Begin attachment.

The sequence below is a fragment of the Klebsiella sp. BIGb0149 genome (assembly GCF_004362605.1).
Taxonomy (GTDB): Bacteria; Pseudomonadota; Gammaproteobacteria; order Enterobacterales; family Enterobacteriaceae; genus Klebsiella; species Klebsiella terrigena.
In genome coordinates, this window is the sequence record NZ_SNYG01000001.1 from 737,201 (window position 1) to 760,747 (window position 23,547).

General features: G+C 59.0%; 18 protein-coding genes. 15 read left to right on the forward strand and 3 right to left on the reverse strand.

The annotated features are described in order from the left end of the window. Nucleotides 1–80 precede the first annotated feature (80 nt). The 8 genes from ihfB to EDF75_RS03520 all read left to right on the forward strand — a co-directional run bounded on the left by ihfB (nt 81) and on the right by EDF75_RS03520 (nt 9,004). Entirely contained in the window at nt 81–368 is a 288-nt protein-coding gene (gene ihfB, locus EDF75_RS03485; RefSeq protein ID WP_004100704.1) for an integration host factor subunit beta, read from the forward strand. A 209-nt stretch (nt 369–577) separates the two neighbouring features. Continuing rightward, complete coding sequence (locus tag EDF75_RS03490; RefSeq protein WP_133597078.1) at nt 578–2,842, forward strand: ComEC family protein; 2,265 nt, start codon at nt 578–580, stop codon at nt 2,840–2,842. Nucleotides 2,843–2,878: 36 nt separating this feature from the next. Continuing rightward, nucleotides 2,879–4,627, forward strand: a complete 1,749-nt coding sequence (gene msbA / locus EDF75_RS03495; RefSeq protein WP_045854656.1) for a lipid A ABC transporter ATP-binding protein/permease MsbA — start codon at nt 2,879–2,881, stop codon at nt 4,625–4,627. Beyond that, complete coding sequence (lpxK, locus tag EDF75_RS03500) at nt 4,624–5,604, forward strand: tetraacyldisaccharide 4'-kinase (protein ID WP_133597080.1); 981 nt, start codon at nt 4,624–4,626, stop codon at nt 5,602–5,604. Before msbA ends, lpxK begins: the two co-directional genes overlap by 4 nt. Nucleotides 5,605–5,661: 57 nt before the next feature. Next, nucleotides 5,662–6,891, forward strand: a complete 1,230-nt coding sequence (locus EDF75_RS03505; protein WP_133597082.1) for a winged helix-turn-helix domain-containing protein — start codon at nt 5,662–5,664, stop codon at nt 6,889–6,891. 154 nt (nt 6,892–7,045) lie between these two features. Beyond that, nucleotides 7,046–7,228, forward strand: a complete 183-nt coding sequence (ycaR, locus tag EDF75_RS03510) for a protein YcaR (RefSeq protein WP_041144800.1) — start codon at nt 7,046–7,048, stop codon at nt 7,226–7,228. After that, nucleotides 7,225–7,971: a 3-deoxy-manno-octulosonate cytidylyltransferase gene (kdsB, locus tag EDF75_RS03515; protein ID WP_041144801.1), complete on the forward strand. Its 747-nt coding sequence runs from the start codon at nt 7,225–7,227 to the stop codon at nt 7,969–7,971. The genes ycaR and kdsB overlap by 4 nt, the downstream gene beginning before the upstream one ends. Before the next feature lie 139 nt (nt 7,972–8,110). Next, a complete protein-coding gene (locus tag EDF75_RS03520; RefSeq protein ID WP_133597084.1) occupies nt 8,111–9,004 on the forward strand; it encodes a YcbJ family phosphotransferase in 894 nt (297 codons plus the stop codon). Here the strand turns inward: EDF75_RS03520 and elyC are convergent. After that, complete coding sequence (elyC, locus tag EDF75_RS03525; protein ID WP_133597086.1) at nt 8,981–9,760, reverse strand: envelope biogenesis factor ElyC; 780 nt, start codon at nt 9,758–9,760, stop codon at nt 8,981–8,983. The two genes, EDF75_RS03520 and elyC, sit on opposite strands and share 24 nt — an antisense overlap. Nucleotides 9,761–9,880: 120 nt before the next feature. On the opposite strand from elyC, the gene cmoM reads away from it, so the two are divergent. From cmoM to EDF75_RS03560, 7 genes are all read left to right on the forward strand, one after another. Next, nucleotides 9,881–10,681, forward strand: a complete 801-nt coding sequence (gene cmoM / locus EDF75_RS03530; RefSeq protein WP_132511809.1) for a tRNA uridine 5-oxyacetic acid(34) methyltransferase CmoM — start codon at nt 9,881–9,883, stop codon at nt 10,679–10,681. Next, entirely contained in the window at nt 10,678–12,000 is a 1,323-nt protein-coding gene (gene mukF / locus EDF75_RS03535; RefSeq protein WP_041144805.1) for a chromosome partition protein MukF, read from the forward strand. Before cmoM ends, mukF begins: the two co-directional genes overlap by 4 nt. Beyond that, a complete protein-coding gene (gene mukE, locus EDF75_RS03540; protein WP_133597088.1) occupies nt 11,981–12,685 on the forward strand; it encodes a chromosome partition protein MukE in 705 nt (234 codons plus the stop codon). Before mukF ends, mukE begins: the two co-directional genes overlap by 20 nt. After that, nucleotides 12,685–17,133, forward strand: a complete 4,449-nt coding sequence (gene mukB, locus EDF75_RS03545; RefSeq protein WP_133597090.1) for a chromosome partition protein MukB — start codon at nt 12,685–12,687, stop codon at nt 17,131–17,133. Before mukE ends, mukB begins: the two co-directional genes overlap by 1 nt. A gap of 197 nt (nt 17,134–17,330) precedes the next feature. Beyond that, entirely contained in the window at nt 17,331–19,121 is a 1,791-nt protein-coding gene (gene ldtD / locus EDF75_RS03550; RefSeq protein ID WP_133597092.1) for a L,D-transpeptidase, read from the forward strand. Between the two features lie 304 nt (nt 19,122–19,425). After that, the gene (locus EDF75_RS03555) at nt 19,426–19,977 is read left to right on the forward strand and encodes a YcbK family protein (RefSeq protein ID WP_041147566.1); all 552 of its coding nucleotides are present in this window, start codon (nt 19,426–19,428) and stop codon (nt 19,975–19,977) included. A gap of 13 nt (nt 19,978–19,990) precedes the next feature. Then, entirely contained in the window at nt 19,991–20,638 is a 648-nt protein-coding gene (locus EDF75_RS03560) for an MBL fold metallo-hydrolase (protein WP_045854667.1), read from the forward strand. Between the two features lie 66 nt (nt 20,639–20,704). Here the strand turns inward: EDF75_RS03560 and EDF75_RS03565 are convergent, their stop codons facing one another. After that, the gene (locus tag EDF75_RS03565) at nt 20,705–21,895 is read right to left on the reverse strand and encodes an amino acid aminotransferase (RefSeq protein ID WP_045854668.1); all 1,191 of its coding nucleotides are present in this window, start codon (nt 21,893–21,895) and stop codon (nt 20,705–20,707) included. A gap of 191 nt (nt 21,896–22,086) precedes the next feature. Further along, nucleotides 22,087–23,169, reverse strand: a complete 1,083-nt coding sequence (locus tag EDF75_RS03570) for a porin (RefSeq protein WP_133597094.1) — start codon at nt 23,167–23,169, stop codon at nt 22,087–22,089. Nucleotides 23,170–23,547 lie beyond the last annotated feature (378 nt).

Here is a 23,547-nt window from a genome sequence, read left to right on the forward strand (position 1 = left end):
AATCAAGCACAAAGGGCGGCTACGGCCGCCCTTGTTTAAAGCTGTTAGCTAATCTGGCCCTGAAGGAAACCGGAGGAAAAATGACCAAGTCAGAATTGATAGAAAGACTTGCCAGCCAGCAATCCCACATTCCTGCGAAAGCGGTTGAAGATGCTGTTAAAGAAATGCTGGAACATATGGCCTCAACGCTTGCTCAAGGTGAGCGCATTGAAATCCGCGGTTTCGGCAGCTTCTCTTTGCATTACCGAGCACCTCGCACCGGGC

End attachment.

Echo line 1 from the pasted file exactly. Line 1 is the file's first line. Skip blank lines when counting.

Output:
The sequence below is a fragment of the Klebsiella sp. BIGb0149 genome (assembly GCF_004362605.1).